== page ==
Arthritis Exercise Program for Seniors Wins Award


An exercise and health education program for seniors with arthritis was chosen for one of six awards presented by the Healthcare and Aging Network at its annual meeting in Washington March 29.

"Fit and Strong!" was developed at the University of Illinois at Chicago by Sue Hughes, professor of community health sciences and co-director of the Center for Research on Health and Aging in the UIC School of Public Health.

Hughes, a lifelong educator and researcher on aging issues, has seen several exercise programs come and go over the years. But she says few have been designed to reinforce long-term adherence to regular physical activity.

Fit and Strong! includes a 60-minute physical activity component three times a week into its eight-week regimen. But Hughes said what sets it apart from other programs is what happens next.

"The last 30 minutes are devoted to group discussion and problem-solving to enhance disease management and improve confidence that these seniors can maintain physical activity over time," Hughes said.

Approximately 20 million people over age 65 are affected by arthritis, and it is estimated that 40 million will suffer arthritis by 2030. Sufferers experience regular and often severe pain that restricts their movement and discourages exercise.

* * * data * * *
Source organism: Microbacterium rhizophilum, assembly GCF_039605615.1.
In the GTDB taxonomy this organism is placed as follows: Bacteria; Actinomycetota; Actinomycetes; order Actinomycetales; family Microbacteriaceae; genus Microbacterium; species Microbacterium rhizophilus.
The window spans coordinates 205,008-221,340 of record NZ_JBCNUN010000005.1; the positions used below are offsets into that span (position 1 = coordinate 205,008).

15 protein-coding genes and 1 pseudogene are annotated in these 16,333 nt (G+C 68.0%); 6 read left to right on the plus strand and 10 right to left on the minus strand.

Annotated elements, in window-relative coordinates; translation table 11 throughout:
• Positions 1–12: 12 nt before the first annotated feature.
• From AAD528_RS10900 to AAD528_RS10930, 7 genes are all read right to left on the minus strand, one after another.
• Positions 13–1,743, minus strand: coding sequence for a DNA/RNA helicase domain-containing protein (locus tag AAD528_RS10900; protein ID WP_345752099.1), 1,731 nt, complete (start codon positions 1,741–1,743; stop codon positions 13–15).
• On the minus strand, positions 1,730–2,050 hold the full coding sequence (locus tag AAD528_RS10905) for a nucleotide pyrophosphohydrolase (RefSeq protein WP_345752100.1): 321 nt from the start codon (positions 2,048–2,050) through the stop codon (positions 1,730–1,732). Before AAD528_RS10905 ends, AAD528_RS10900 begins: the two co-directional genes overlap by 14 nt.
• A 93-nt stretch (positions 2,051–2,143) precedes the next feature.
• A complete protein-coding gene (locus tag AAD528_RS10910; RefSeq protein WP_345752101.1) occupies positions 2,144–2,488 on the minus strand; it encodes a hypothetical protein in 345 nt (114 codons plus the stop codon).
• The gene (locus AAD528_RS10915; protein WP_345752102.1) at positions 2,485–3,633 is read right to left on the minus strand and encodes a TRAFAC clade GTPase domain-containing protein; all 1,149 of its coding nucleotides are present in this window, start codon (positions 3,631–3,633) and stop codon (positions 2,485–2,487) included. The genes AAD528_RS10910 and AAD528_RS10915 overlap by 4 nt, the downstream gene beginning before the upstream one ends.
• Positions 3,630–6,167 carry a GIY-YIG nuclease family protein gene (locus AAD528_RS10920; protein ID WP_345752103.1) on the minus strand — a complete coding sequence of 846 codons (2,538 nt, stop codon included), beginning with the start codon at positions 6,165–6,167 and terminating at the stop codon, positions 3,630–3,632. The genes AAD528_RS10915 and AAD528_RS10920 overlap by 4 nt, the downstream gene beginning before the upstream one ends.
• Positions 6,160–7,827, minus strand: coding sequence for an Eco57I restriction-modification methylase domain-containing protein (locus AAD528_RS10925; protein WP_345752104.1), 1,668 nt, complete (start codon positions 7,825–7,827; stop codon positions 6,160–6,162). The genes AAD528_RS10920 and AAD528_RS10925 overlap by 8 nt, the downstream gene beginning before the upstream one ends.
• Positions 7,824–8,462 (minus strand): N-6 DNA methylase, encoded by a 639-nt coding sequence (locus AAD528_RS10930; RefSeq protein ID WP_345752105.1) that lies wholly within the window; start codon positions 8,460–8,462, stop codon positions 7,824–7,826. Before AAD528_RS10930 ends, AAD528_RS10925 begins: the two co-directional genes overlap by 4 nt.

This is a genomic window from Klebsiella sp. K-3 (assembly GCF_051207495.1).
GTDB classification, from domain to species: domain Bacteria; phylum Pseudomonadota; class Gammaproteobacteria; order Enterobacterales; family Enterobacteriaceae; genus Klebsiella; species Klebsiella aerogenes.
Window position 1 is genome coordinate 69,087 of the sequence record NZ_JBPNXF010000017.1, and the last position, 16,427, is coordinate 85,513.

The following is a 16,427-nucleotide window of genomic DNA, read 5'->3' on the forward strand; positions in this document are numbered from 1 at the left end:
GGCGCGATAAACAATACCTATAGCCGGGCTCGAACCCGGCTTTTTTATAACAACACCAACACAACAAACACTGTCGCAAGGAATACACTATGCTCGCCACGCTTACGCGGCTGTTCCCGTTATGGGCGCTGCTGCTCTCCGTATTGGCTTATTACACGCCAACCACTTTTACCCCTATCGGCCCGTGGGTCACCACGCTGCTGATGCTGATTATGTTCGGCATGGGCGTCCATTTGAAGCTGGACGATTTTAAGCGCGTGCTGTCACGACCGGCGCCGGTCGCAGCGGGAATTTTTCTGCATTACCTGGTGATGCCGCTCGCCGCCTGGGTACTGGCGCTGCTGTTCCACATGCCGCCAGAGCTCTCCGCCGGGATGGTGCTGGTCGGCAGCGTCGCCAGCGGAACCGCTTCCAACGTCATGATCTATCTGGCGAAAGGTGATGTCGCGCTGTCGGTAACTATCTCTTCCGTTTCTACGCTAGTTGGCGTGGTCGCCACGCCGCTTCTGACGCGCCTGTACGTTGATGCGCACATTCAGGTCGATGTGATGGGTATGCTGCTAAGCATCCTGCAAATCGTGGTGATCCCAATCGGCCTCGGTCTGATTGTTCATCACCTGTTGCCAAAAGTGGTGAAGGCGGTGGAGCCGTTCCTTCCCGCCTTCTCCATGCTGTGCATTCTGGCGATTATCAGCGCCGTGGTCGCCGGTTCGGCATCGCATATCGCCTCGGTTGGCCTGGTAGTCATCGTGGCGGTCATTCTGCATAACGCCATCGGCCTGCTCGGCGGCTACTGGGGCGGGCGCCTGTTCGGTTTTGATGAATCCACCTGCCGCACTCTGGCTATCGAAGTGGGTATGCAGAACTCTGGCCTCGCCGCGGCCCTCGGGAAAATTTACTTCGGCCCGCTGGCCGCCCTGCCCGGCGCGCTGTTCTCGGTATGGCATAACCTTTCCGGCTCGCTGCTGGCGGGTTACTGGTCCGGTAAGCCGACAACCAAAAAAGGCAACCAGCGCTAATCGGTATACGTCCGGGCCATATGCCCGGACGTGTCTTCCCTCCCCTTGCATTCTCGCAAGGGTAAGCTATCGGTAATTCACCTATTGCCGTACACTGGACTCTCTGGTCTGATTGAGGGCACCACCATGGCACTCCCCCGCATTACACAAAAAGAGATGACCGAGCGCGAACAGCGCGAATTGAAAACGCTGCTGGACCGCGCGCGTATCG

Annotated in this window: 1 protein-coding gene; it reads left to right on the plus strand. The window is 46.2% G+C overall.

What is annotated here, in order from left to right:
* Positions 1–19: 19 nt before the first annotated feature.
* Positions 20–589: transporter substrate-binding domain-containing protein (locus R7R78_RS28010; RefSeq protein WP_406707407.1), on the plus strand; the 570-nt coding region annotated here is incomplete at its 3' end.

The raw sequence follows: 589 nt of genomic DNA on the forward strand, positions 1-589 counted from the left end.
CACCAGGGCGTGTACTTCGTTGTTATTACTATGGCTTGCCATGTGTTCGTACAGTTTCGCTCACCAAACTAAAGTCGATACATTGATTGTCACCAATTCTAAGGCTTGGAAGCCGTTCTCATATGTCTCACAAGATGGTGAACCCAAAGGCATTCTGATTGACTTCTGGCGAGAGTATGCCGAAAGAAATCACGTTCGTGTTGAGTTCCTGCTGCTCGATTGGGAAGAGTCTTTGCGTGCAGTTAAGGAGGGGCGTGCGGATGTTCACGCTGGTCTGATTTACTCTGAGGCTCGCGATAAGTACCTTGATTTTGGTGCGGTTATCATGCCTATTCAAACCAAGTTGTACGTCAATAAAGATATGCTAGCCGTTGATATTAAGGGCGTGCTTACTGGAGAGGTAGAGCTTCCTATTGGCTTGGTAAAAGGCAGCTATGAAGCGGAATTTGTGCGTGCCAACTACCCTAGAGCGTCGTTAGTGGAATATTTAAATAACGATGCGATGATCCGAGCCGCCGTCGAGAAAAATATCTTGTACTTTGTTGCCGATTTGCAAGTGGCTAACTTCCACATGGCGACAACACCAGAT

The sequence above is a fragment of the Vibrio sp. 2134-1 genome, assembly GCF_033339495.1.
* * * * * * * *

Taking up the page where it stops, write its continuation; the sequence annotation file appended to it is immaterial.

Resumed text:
Painful lower extremity joints, in particular, can lead to a sedentary lifestyle that is associated with reduced aerobic capacity and muscle strength and increases the risk of coronary artery disease and stroke.

A randomized trial of Fit and Strong! funded by the National Institute on Aging found that participants experienced significant improvements in ability to maintain their exercise program and lower extremity stiffness at two months, when the formal program ends, that were sustained at six and 12 months.

Hughes said Fit and Strong! has been recommended by the Administration on Aging of the Department of Health and Human Services and the National Council on the Aging as an effective program that senior centers can adopt nationally.

With funding from U.S. Centers for Disease Control and Prevention, Hughes and her staff are now working with the National Arthritis Foundation to train instructors to conduct Fit and Strong! in five Arthritis Foundation chapters in the next two years. Hughes said she also received a grant from the CDC to bring Fit and Strong! to 1,200 participants in Illinois and North Carolina through a collaboration with local aging agencies and local service providers.

This news release was written by Chris Martin of the UIC News Bureau. Media representatives seeking more information can contact Chris at (312) 996-8277 or